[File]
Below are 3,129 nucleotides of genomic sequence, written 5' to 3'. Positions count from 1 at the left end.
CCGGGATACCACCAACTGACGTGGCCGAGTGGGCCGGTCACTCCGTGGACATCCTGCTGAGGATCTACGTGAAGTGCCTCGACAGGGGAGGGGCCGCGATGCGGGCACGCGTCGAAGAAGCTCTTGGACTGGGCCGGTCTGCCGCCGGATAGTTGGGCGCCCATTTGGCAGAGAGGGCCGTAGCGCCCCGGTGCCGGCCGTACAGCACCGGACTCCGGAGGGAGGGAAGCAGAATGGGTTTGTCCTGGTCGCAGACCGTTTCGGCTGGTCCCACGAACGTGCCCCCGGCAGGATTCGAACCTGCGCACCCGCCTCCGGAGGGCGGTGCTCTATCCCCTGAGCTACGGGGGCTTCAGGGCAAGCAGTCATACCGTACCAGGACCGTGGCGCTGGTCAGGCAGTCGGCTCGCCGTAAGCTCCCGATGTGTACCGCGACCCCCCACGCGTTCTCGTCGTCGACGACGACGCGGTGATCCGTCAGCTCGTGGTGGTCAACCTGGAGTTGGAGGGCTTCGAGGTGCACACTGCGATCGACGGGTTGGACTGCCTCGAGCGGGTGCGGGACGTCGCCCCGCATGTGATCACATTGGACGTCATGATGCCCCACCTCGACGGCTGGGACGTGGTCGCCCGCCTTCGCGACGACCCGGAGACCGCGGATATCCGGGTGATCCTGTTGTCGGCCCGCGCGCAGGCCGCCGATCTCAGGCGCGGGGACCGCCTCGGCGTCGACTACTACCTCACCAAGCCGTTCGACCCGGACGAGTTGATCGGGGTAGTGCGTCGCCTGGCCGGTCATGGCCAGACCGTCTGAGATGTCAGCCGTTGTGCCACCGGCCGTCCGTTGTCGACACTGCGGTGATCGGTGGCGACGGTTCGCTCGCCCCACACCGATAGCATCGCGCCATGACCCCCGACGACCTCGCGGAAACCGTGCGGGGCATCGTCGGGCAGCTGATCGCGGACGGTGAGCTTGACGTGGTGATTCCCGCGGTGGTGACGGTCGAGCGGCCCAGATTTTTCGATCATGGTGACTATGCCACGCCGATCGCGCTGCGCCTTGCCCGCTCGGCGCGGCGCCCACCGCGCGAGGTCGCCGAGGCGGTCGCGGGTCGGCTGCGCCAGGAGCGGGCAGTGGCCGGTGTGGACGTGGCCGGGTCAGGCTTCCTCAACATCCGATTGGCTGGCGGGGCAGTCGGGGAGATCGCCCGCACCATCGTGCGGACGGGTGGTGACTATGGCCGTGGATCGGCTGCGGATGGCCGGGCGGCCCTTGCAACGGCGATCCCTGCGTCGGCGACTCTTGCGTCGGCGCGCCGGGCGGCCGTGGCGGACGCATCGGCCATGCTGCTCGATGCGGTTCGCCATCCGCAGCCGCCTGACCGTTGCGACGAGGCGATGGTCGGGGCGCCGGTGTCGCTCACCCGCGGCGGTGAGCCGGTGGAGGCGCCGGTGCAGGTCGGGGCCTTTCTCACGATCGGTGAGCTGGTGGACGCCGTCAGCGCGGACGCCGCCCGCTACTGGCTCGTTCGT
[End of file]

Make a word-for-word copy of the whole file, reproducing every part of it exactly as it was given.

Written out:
Below are 3,129 nucleotides of genomic sequence, written 5' to 3'. Positions count from 1 at the left end.
CCGGGATACCACCAACTGACGTGGCCGAGTGGGCCGGTCACTCCGTGGACATCCTGCTGAGGATCTACGTGAAGTGCCTCGACAGGGGAGGGGCCGCGATGCGGGCACGCGTCGAAGAAGCTCTTGGACTGGGCCGGTCTGCCGCCGGATAGTTGGGCGCCCATTTGGCAGAGAGGGCCGTAGCGCCCCGGTGCCGGCCGTACAGCACCGGACTCCGGAGGGAGGGAAGCAGAATGGGTTTGTCCTGGTCGCAGACCGTTTCGGCTGGTCCCACGAACGTGCCCCCGGCAGGATTCGAACCTGCGCACCCGCCTCCGGAGGGCGGTGCTCTATCCCCTGAGCTACGGGGGCTTCAGGGCAAGCAGTCATACCGTACCAGGACCGTGGCGCTGGTCAGGCAGTCGGCTCGCCGTAAGCTCCCGATGTGTACCGCGACCCCCCACGCGTTCTCGTCGTCGACGACGACGCGGTGATCCGTCAGCTCGTGGTGGTCAACCTGGAGTTGGAGGGCTTCGAGGTGCACACTGCGATCGACGGGTTGGACTGCCTCGAGCGGGTGCGGGACGTCGCCCCGCATGTGATCACATTGGACGTCATGATGCCCCACCTCGACGGCTGGGACGTGGTCGCCCGCCTTCGCGACGACCCGGAGACCGCGGATATCCGGGTGATCCTGTTGTCGGCCCGCGCGCAGGCCGCCGATCTCAGGCGCGGGGACCGCCTCGGCGTCGACTACTACCTCACCAAGCCGTTCGACCCGGACGAGTTGATCGGGGTAGTGCGTCGCCTGGCCGGTCATGGCCAGACCGTCTGAGATGTCAGCCGTTGTGCCACCGGCCGTCCGTTGTCGACACTGCGGTGATCGGTGGCGACGGTTCGCTCGCCCCACACCGATAGCATCGCGCCATGACCCCCGACGACCTCGCGGAAACCGTGCGGGGCATCGTCGGGCAGCTGATCGCGGACGGTGAGCTTGACGTGGTGATTCCCGCGGTGGTGACGGTCGAGCGGCCCAGATTTTTCGATCATGGTGACTATGCCACGCCGATCGCGCTGCGCCTTGCCCGCTCGGCGCGGCGCCCACCGCGCGAGGTCGCCGAGGCGGTCGCGGGTCGGCTGCGCCAGGAGCGGGCAGTGGCCGGTGTGGACGTGGCCGGGTCAGGCTTCCTCAACATCCGATTGGCTGGCGGGGCAGTCGGGGAGATCGCCCGCACCATCGTGCGGACGGGTGGTGACTATGGCCGTGGATCGGCTGCGGATGGCCGGGCGGCCCTTGCAACGGCGATCCCTGCGTCGGCGACTCTTGCGTCGGCGCGCCGGGCGGCCGTGGCGGACGCATCGGCCATGCTGCTCGATGCGGTTCGCCATCCGCAGCCGCCTGACCGTTGCGACGAGGCGATGGTCGGGGCGCCGGTGTCGCTCACCCGCGGCGGTGAGCCGGTGGAGGCGCCGGTGCAGGTCGGGGCCTTTCTCACGATCGGTGAGCTGGTGGACGCCGTCAGCGCGGACGCCGCCCGCTACTGGCTCGTTCGT